Skip to content

Canadian Urbanism Uncovered

Fredericton Junction and New Brunswick’s Route 101

Read more articles by

Clarendon Falls, underneath Route 101

Why am I writing an article on nature and rural environments for an urban affairs website? For one, urbanism is not confined to large cities. The appeal of walkable downtowns and attractive neighbourhoods applies to smaller towns and communities. These were highlighted in my earlier article on McAdam, New Brunswick and in a consulting firm’s report on Millinocket, Maine.

For many smaller towns and communities which are struggling, a connection to natural surroundings can be key in attracting tourists (who support local businesses) and in attracting new residents who want an alternative to big city life and enjoy outdoor activities. Urbanist and author, Richard Florida, in speaking on Anchorage, Alaska, highlighted proximity to nature as an attraction for some members of the creative class.

Where my previous article was about McAdam, New Brunswick, this article will focus on another area of rural New Brunswick near the province’s capital city of Fredericton, Route 101 which includes the villages of Tracy and Fredericton Junction and a variety of rural communities.

The photos in this article were taken over the course of three trips in the area, hence the difference in seasons (no, Fredericton Junction is not subject to weather changes that are that rapid!).

NOTE: The Village of Fredericton Junction is not to be confused with the City of Fredericton, the latter which is the province’s capital city.

Fredericton Junction and the Outdoor Art Gallery…

Fredericton Junction was given its name in 1869 for its position on the railway, where the Fredericton Branch Railway (which ran to Fredericton) met with the European and North American railway. Fredericton Junction was a destination for people from the City of Fredericton to take the Via Rail train until it was discontinued in the 1980s.

As of the 2011 census, Fredericton Junction has a population of 752 people. Fredericton Junction serves as a hub for the area along with the adjoining village of Tracy which has a population of 611 according to the 2011 Canadian census.

Fredericton Junction’s railway heritage is evident in the village centre as seen with the display railcar below.

Railcar Display, Fredericton Junction

The Village’s Sunbury Diner offers local and freshly made food, another attraction of the village centre.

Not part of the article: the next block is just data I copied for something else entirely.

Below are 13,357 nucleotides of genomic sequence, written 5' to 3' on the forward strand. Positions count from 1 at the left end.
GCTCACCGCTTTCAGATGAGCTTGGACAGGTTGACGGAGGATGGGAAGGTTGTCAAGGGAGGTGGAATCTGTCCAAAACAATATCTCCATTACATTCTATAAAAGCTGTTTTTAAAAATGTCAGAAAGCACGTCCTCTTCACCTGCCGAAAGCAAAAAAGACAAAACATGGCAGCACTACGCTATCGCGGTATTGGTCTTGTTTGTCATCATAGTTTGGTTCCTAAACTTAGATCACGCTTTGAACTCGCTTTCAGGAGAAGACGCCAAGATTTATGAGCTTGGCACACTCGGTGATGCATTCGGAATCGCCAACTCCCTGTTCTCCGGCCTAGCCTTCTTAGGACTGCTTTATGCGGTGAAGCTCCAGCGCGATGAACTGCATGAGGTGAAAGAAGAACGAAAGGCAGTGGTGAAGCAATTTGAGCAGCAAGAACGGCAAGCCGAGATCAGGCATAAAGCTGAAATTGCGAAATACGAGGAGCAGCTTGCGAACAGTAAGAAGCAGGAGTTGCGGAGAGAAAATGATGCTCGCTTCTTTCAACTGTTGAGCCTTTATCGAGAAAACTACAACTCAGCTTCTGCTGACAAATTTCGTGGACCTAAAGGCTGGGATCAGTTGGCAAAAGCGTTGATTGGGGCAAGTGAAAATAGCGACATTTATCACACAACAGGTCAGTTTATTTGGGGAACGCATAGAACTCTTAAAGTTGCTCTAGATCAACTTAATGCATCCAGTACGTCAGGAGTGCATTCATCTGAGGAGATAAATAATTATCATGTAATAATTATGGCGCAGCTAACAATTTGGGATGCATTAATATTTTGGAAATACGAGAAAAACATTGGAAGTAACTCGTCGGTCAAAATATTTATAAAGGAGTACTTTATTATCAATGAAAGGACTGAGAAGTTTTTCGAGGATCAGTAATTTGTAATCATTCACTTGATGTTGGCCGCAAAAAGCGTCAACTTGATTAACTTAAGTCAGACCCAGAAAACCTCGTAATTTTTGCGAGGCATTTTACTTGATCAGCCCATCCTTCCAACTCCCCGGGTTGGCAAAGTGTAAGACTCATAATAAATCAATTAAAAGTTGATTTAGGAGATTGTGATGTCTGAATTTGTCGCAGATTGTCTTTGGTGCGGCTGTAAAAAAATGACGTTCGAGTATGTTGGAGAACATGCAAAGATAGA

Sunbury Diner, Fredericton Junction
Sunbury Diner, Fredericton Junction

Fredericton Junction lies along the North Branch Oromocto River with a waterfront park where one can view the rapids. In close proximity to this is Currie House museum which features an outdoor art gallery. This art gallery made for some interesting snowshoeing in the winter.

One of the many outdoor works of art at Currie House in Fredericton Junction
One of the many outdoor works of art at Currie House in Fredericton Junction

Fredericton Junction is located within the Oromocto River Watershed. This area of rivers and tributaries features numerous waterfalls which makes for scenic hikes. Fredericton Junction, with a relatively walkable downtown and a distinct heritage, offers a potential to be a hub of this area for hikers and outdoor enthusiasts. The Village Tracy, also with a discernable village centre, has the same potential.

Other attractions of Fredericton Junction and the Route 101 area include Fredericton Junction’s Come Home Week festival, fishing, and U-Picks like Halls Apple Orchard.

Rural areas and small towns and communities face serious challenges, and residents may not want too much growth which would change the character of these communities, but nonetheless beautification and walkability of village centres along with promoting proximity to nature are priorities for planners and local politicians to keep in mind.

For many rural communities, villages, and towns, proximity to natural surroundings, as an attraction for tourists and new residents, can be a key economic asset. A walkable and aesthetically pleasing village or town centre can be a plus in this regard.

Kirkpatrick Family Trail…

One of the nature hikes along Route 101 near Fredericton Junction and Tracy is the Kirkpatrick Family Trail. This is a private property open to the public which features the South Branch Oromocto Falls. I had a great conversation with the owner of this property who stopped his truck to speak to me, we talked about the trails, the waterfall, and about fishing.

There was another experience of New Brunswick hospitality when I lost my watch near the waterfall while maneuvering along the rocks. In a conversation with someone enjoying the South Branch Oromocto Falls, I offhand mentioned that I lost my watch and that my car (as it was not an SUV) was parked some distance away as, closer to the property, the road was dirt and gravel.

On my way back, I found my watch attached to my windshield wiper. Not only had this person found my watch, but he went out of his way to go back to my car and leave it in a place I would easily find it.

The hospitality and friendliness of people is another plus to this area and to New Brunswick.

Individual who found my watch and put it on my car where I could easily find it, New Brunswick hospitality.
Individual who found my watch and put it on my car where I could easily find it, New Brunswick hospitality.

The South Branch Oromocto Falls (photo below) is one of the attractions on the Kirkpatrick Property. The falls are viewable from a look out or one can take a trail down closer to them.

The South Branch Oromocto Falls, on the Kirkpatrick Family Trail
The South Branch Oromocto Falls, on the Kirkpatrick Family Trail

The Kirkpatrick Family trail also features tree stump art.

A - Art
Tree stump art on the Kirkpatrick Family Trail

Ragged Ass Falls…

Ragged Ass Falls is a multi-tiered waterfall, another of the waterfalls located in the Oromocto River watershed. Ragged Ass Falls is located near the South Branch Oromocto Falls. Also, yes, Ragged Ass is the real name and yes I can type “ass” in this context without it being a swear word. The jagged rocks and multi-tiered falls offers an opportunity for those who want to climb to the different tiers of the waterfall (and can be careful about slippery and jagged rocks).

Swimming holes and multi-tiered falls, Ragged Ass Falls